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What is technology adoption? Exploring the agricultural research value chain for smallholder farmers in Lao PDR

  • Kim S. AlexanderEmail author
  • Garry Greenhalgh
  • Magnus Moglia
  • Manithaythip Thephavanh
  • Phonevilay Sinavong
  • Silva Larson
  • Tom Jovanovic
  • Peter Case
Article
  • 89 Downloads

Abstract

A common and driving assumption in agricultural research is that the introduction of research trials, new practices and innovative technologies will result in technology adoption, and will subsequently generate benefits for farmers and other stakeholders. In Lao PDR, the potential benefits of introduced technologies have not been fully realised by beneficiaries. We report on an analysis of a survey of 735 smallholder farmers in Southern Lao PDR who were questioned about factors that influenced their decisions to adopt new technologies. In this study, we have constructed measures or states of adoption which identify key elements of an adoption decision-making nexus. Analysis was conducted to statistically group explanatory factors of adoption. The key explanatory factors represented attributes of the farmer, the factors considered when undertaking production decisions and elements of the agricultural value chain that present as opportunities or constraints. We describe the combination of farmer’s personal attributes, perceptions of the value chain, and the introduction of new technologies by external actors as an “agricultural research value chain”, where agricultural research activities intervene to derive greater benefits for local farmers. A generalised linear model, via Poisson (multiple) regression analysis on the identified explanatory factors, was applied to explore how they influence adoption measures and we found several significant relationships.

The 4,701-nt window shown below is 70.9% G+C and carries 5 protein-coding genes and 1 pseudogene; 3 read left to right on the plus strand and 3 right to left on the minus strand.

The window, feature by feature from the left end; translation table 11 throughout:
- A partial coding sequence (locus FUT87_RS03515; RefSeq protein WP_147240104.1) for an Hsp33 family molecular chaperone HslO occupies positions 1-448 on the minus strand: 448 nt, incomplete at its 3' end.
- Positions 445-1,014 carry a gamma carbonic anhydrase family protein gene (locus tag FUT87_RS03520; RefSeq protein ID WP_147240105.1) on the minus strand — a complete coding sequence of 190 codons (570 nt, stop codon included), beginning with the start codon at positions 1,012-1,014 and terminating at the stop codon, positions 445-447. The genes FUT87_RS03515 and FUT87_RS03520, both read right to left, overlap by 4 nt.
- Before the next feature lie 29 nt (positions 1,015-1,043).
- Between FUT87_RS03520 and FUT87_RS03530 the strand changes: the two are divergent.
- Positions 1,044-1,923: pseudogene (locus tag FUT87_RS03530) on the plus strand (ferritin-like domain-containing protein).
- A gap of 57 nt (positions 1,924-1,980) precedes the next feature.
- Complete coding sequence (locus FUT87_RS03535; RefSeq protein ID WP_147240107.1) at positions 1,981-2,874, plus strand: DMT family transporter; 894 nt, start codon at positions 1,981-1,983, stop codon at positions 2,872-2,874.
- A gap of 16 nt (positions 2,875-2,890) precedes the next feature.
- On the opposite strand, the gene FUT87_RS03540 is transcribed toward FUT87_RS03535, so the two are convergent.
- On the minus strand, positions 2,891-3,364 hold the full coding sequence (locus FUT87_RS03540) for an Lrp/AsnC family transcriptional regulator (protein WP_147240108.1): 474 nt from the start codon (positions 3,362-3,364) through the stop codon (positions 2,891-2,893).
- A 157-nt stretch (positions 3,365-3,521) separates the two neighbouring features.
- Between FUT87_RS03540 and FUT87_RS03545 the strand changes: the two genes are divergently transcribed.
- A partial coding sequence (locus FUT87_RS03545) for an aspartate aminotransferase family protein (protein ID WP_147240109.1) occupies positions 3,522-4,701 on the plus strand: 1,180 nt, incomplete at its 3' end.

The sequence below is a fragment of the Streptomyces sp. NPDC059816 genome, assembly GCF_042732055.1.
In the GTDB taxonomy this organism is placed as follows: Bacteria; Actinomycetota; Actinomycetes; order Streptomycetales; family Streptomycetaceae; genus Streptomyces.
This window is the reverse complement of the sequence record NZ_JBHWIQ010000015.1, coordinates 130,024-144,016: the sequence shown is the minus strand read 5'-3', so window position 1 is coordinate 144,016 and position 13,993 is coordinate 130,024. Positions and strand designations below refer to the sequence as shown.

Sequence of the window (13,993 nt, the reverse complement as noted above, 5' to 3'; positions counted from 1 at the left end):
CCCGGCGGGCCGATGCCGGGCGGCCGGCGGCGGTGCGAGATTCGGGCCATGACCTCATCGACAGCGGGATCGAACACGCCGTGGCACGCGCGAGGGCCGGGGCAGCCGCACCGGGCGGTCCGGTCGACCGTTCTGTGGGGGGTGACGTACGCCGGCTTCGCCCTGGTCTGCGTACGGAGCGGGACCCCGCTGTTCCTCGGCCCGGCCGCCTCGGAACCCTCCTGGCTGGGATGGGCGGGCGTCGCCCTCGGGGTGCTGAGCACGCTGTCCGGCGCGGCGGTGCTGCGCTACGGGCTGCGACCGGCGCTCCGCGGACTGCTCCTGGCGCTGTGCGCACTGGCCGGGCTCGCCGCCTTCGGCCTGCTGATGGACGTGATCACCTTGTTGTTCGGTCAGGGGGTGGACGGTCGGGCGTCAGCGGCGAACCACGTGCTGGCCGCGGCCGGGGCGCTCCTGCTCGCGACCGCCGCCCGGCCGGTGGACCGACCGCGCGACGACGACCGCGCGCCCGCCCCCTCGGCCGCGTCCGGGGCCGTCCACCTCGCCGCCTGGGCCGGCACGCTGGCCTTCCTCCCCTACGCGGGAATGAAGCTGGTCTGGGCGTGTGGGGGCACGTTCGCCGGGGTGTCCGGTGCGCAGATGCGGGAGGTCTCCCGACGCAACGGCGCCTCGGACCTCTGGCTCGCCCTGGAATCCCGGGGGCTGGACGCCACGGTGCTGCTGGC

Keywords

Measures of adoption Agricultural research value chain Adoption Lao PDR Technologies 

Abbreviations

ACIAR

Australian Centre for International Agricultural Research

DAFO

District Agriculture and Forestry Officers

DTEAP

Department of Technical Extension and Agro-Processing

IPM

Integrated pest management

JICA

Japan International Cooperation Agency

Lao PDR

Lao People’s Democratic Republic

NAFRI

National Agriculture and Forestry Institute

NUoL

National University of Laos

Notes

Acknowledgements

We are grateful to ACIAR for their support. We would also like to thank staff based in our Lao partner institutions for their support and assistance, namely, colleagues at: the National University of Laos, the National Agriculture and Forestry Institute and the Department of Technical Extension and Agro-Processing. Fieldwork conducted for the study was approved by James Cook University’s Human Ethics Research Committee: Approval H6109. Declarations of interest: none.

Funding

This works was supported by the Australian Centre for International Agricultural Research (ACIAR) [Project No. ASEM/2014/052: “Smallholder farmer decision-making and technology adoption in southern Lao PDR: opportunities and constraints”].

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Copyright information

© Springer Nature B.V. 2019

Authors and Affiliations

  • Kim S. Alexander
    • 1
    Email author
  • Garry Greenhalgh
    • 1
  • Magnus Moglia
    • 2
  • Manithaythip Thephavanh
    • 3
  • Phonevilay Sinavong
    • 3
  • Silva Larson
    • 1
  • Tom Jovanovic
    • 1
  • Peter Case
    • 1
    • 4
  1. 1.College of Business, Law and GovernanceJames Cook University, Townsville CampusTownsvilleAustralia
  2. 2.Commonwealth Scientific and Industrial Research Organisation (CSIRO)Clayton SouthAustralia
  3. 3.National Agricultural and Forestry InstituteVientianeLao PDR
  4. 4.University of the West of England (UWE)BristolUK

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